In Uganda the situation is even worse – there people, who beat to death LGBT activists, are not even arrested. Auf Usaam Mukwaya (LGBT activist, Uganda) told his own story, which is the same for many Ugandan LGBT activists. Newspapers, largely financed by evangelic churches with funds from the USA, publish photos of LGBT activists with their name, workplace and personal address and with the mention “Wanted! Payment in exchange of his arrest!”. Therefore, it becomes impossible for LGBT activists to go out in the street, to take public transports and so forth. “In Uganda, I was not free!”, said Auf Usaam Mukwaya. Many LGBT activists have thus decided to flee the country: around 700 Ugandan LGBT activists have asked for asylum in the European Union.
At the question, what can the European Union do to improve the situation of LGBT rights in the world, answers were multiple. On short-term, member states should agree on asylum policies and facilitate the delivery of visa and documents for LGBT activists from all countries, where their lives are threatened.
Auf Usaam Mukwaya also called for stopping European and international funds towards the security forces, who implement the anti-homosexuality act. In his view, international aid should be largely redirected from budget support to the Ugandan government towards NGOs and the civil society. However, this solution raises other challenges, as underlined by Lousewies van der Laan and Kseniya Kirichenko as well as members of the European Commission and the European External Action Service. Indeed, by cutting funds for development programmes managed by national authorities, many projects, which benefit the entire population, would stop and lead the country into a deeper crisis. This in turn might increase resentment against LGBT people.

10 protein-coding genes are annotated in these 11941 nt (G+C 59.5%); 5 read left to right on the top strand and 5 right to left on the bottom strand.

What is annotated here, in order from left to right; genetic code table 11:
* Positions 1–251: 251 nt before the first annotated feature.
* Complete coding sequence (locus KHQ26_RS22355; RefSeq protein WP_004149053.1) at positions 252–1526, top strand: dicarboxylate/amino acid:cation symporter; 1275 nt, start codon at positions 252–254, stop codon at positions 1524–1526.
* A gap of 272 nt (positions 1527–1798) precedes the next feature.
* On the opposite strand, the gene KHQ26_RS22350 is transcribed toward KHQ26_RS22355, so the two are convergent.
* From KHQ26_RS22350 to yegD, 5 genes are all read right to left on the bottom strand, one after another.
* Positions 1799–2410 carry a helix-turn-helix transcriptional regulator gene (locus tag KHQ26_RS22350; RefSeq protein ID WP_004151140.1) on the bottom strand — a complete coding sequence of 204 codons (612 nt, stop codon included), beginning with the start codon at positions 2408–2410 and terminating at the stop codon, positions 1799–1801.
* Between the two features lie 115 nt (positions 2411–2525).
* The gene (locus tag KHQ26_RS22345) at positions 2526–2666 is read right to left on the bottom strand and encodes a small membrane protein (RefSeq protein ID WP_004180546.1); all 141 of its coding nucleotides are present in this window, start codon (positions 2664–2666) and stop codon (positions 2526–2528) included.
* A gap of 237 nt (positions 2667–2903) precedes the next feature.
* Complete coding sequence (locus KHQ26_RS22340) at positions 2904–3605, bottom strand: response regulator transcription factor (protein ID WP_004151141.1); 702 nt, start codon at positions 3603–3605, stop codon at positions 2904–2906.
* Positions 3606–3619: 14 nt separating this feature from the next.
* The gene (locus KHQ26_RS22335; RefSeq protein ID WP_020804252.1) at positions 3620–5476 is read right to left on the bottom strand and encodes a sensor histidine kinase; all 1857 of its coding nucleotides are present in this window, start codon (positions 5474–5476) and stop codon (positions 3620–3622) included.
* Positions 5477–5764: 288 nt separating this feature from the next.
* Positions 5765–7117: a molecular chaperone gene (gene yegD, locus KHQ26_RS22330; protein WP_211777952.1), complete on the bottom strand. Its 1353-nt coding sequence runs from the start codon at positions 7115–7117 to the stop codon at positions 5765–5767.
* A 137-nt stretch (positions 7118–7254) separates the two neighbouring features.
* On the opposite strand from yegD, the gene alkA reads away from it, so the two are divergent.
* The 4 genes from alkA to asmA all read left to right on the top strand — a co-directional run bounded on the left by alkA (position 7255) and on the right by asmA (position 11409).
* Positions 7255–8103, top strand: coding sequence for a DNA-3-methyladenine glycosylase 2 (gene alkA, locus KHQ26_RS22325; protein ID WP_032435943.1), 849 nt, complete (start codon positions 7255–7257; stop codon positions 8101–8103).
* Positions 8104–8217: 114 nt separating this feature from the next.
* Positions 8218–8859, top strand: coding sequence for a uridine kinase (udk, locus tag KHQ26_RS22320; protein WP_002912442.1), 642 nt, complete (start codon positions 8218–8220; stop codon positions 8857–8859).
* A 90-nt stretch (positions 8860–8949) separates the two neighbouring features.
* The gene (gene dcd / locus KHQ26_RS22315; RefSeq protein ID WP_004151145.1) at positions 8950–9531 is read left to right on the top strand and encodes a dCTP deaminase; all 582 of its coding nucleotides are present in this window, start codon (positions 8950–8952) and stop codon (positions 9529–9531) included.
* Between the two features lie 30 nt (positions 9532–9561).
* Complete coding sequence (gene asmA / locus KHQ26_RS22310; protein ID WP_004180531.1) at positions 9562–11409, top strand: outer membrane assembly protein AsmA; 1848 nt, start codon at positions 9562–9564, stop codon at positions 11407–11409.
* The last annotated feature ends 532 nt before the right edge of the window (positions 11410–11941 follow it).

However, the European Union through its different financial instruments and programmes should develop new mechanisms, be more flexible as well as innovative, so that NGOs are able to continue their work without facing funding problems due to restrictive laws. Indeed, in Russia NGOs decide to register in European member states or are private companies in order to continue working in spite of the foreign agents law. But this means that the European Union has to adapt its funding opportunities adequately.
All panellists agreed on the importance of information campaigns on LGBT issues and the sexual education in schools. Through education and information, propaganda against LGBT people could be counterbalanced. As Lousewies van der Laan reminded, LGBT issues became a central part of the political debate in the US thanks to their appearance in TV-programmes. “When gays and lesbians suddenly arrive in your living room through your TV, it starts to become normal”, Lousewies van der Laan said.